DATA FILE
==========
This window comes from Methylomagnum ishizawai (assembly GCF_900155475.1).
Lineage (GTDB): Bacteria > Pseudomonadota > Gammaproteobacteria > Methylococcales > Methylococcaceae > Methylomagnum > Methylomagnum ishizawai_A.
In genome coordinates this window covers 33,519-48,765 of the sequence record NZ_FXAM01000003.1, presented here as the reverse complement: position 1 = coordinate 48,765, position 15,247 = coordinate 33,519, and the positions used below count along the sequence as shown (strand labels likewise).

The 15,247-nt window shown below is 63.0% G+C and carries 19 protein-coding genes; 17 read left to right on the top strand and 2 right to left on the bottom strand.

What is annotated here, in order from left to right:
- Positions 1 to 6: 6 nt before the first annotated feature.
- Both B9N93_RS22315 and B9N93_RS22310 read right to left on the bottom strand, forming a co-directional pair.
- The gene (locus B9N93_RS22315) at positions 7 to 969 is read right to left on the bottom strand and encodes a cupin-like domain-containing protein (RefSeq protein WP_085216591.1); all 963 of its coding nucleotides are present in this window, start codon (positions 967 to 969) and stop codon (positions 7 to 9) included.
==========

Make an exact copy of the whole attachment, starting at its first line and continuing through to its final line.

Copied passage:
This window comes from Methylomagnum ishizawai (assembly GCF_900155475.1).
Lineage (GTDB): Bacteria > Pseudomonadota > Gammaproteobacteria > Methylococcales > Methylococcaceae > Methylomagnum > Methylomagnum ishizawai_A.
In genome coordinates this window covers 33,519-48,765 of the sequence record NZ_FXAM01000003.1, presented here as the reverse complement: position 1 = coordinate 48,765, position 15,247 = coordinate 33,519, and the positions used below count along the sequence as shown (strand labels likewise).

The 15,247-nt window shown below is 63.0% G+C and carries 19 protein-coding genes; 17 read left to right on the top strand and 2 right to left on the bottom strand.

What is annotated here, in order from left to right:
- Positions 1 to 6: 6 nt before the first annotated feature.
- Both B9N93_RS22315 and B9N93_RS22310 read right to left on the bottom strand, forming a co-directional pair.
- The gene (locus B9N93_RS22315) at positions 7 to 969 is read right to left on the bottom strand and encodes a cupin-like domain-containing protein (RefSeq protein WP_085216591.1); all 963 of its coding nucleotides are present in this window, start codon (positions 967 to 969) and stop codon (positions 7 to 9) included.